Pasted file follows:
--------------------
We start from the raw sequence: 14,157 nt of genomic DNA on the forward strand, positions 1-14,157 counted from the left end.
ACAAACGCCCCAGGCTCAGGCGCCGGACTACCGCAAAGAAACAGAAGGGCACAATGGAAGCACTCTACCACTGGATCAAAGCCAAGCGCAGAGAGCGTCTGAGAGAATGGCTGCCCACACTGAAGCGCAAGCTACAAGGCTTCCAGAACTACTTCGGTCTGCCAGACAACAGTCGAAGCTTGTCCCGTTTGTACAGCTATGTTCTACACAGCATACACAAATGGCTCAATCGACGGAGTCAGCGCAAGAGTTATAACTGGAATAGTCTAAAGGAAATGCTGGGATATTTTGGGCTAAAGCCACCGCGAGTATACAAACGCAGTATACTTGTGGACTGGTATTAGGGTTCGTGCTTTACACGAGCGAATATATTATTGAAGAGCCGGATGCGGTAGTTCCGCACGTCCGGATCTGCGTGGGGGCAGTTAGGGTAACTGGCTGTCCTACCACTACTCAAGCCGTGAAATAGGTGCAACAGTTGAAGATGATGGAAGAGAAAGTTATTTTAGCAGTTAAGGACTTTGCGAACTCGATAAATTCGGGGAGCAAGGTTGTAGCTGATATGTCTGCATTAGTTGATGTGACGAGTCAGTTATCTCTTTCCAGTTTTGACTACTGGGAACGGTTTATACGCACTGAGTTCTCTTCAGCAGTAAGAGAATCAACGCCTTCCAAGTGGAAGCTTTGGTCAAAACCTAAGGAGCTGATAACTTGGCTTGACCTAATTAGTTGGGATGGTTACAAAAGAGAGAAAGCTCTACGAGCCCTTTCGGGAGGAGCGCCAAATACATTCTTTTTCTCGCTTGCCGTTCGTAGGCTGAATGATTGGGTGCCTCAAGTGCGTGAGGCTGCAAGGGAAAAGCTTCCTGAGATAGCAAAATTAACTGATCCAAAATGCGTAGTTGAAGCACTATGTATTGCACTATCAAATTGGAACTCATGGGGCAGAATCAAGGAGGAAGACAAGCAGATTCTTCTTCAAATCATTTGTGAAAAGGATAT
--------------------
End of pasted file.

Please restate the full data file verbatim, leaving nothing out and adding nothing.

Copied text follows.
We start from the raw sequence: 14,157 nt of genomic DNA on the forward strand, positions 1-14,157 counted from the left end.
ACAAACGCCCCAGGCTCAGGCGCCGGACTACCGCAAAGAAACAGAAGGGCACAATGGAAGCACTCTACCACTGGATCAAAGCCAAGCGCAGAGAGCGTCTGAGAGAATGGCTGCCCACACTGAAGCGCAAGCTACAAGGCTTCCAGAACTACTTCGGTCTGCCAGACAACAGTCGAAGCTTGTCCCGTTTGTACAGCTATGTTCTACACAGCATACACAAATGGCTCAATCGACGGAGTCAGCGCAAGAGTTATAACTGGAATAGTCTAAAGGAAATGCTGGGATATTTTGGGCTAAAGCCACCGCGAGTATACAAACGCAGTATACTTGTGGACTGGTATTAGGGTTCGTGCTTTACACGAGCGAATATATTATTGAAGAGCCGGATGCGGTAGTTCCGCACGTCCGGATCTGCGTGGGGGCAGTTAGGGTAACTGGCTGTCCTACCACTACTCAAGCCGTGAAATAGGTGCAACAGTTGAAGATGATGGAAGAGAAAGTTATTTTAGCAGTTAAGGACTTTGCGAACTCGATAAATTCGGGGAGCAAGGTTGTAGCTGATATGTCTGCATTAGTTGATGTGACGAGTCAGTTATCTCTTTCCAGTTTTGACTACTGGGAACGGTTTATACGCACTGAGTTCTCTTCAGCAGTAAGAGAATCAACGCCTTCCAAGTGGAAGCTTTGGTCAAAACCTAAGGAGCTGATAACTTGGCTTGACCTAATTAGTTGGGATGGTTACAAAAGAGAGAAAGCTCTACGAGCCCTTTCGGGAGGAGCGCCAAATACATTCTTTTTCTCGCTTGCCGTTCGTAGGCTGAATGATTGGGTGCCTCAAGTGCGTGAGGCTGCAAGGGAAAAGCTTCCTGAGATAGCAAAATTAACTGATCCAAAATGCGTAGTTGAAGCACTATGTATTGCACTATCAAATTGGAACTCATGGGGCAGAATCAAGGAGGAAGACAAGCAGATTCTTCTTCAAATCATTTGTGAAAAGGATAT